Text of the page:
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WMU jobs program helps 12-year-old find purpose amid life’s troubles

ROCK HILL, S.C. (BP)–A 12-year-old son, along with his mom, has gained a new purpose in life from Christian Women’s Job Corps.

The youth’s mother is grateful for the Woman’s Missionary Union program’s help. “I have a good job, my kids are doing well and I’m buying a house,” she said.

“I am so happy about Phillip,” the CWJC participant added. “He really knows God now, and he is happy.”

Elizabeth Ford, CWJC director for the York Baptist Association based in Rock Hill, S.C., became concerned about Phillip at the end of the last school year. He had been expelled the last week of school and would have to attend summer school and then repeat a grade.

“He seemed headed for destruction,” Ford recalled. “I felt that if he was not reached [over the] summer, his attitude and anger might lead him into trouble.”

His home life had been disrupted by addictions and his parents’ separation, Ford said. “He had a bad attitude because he didn’t like what life had dealt him,” the CWJC leader said.

School officials admitted to Ford they were uncertain if the youth would finish summer school. So, Ford presented an alternate plan that CWJC would propose for his summer.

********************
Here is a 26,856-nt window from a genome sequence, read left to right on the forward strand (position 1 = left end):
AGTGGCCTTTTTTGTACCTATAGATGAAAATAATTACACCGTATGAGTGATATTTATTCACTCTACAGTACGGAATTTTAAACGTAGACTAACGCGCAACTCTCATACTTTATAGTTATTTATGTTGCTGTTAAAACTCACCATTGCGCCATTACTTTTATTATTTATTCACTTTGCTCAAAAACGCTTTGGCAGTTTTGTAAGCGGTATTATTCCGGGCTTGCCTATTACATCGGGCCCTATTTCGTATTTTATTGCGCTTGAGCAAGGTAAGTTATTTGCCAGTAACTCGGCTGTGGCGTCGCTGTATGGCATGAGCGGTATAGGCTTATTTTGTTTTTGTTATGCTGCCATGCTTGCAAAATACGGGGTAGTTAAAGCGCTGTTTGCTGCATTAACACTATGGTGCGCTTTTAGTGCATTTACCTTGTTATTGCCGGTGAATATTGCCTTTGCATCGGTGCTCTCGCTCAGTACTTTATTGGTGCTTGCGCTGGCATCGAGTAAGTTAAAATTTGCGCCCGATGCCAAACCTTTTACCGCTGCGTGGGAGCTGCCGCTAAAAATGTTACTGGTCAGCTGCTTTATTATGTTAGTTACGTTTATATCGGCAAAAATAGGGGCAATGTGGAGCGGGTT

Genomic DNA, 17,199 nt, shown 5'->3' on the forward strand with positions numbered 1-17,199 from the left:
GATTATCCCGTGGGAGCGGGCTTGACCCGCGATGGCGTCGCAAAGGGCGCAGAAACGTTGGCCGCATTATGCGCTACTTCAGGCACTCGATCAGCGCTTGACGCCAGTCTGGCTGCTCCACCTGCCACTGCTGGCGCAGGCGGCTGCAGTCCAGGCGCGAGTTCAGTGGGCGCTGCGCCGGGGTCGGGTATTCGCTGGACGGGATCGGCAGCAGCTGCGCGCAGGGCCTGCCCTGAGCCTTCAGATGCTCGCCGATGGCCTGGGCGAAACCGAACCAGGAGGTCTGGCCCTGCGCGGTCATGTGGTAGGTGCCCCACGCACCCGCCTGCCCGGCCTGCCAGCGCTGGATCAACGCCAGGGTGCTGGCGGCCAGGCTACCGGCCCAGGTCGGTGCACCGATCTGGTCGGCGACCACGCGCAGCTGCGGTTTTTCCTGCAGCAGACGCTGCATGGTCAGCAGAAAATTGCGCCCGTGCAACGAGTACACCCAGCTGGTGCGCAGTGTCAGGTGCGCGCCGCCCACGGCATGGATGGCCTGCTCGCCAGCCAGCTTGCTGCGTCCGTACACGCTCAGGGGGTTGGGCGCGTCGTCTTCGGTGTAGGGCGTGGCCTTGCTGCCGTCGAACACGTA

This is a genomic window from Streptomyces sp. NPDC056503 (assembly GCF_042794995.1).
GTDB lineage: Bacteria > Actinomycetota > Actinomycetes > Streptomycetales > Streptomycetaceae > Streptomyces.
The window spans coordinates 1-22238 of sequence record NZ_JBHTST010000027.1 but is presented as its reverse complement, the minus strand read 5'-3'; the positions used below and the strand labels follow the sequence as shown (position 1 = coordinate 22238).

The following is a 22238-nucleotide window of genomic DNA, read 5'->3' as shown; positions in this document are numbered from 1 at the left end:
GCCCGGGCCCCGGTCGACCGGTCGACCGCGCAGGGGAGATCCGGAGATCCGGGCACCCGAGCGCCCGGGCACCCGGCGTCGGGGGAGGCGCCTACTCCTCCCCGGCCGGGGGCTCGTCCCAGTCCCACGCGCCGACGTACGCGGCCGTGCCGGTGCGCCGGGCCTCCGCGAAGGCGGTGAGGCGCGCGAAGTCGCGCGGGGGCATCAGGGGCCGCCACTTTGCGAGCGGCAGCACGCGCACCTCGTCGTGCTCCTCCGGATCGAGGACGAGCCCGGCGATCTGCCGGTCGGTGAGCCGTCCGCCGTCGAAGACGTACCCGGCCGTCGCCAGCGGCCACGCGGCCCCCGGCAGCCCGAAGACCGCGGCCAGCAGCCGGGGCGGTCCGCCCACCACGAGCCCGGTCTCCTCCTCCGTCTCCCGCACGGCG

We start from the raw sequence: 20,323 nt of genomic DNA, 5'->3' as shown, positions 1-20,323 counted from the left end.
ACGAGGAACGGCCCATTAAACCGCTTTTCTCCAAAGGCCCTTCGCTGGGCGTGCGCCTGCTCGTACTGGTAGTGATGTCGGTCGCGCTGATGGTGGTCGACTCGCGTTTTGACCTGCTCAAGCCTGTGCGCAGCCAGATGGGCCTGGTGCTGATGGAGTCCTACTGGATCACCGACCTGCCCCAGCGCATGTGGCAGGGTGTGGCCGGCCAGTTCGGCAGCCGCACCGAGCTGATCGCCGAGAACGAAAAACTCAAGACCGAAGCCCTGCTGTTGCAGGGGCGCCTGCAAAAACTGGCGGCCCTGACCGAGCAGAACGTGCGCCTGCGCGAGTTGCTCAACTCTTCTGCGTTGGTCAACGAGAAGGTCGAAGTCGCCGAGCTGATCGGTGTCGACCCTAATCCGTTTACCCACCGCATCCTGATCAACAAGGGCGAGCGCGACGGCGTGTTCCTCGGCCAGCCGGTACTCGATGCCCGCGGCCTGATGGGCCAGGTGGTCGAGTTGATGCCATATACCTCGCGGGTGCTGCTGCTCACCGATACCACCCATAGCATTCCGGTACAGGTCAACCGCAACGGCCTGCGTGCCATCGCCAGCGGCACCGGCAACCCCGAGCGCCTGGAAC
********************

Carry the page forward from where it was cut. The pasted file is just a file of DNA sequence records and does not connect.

Phillip attended a week of York Baptist Association’s Sonlight Adventure Camp, where he and his mom participated in a family intervention program.

“Through a ropes course, they learned that family life requires teamwork,” Ford recounted. “By the end of the program, Phillip was cheering for his mom — who was afraid of heights — as she attempted to scale a tower.”

Phillip went on a youth mission trip with Northside Baptist Church in Rock Hill to repair houses in North Carolina. Phillip developed a strong bond with the youth pastor, and he made a decision to surrender his life to Christ.

Don Hebert, who led the mission team, commented, “A turning point for Phillip was the mission trip. His attitude is very different now. He is setting goals for the future and desires to be involved with the youth group.”

Others have noticed the dramatic change in Phillip.

“The school counselor has told me that when you see Phillip coming down the hall, you can tell he is a different young man,” Ford said.

“His life has totally turned around,” the CWJC leader continued. “He wants to be a missionary. He’s reading the Bible to his younger brother and sister, and he wants to share Christ with all his friends.”

CWJC has assigned a tutor to work with Phillip, and a Baptist Student Union student is leading him through “Survival Kit for New Christians.”

“We are happy beyond measure that another young person has been saved from all the things that tempt troubled youth,” said Ford, “and truly saved, to boot!

“I can’t encourage CWJC enough to be sure missions is a part of their program and to intervene to save the children.”

    About the Author

  • Todd Deaton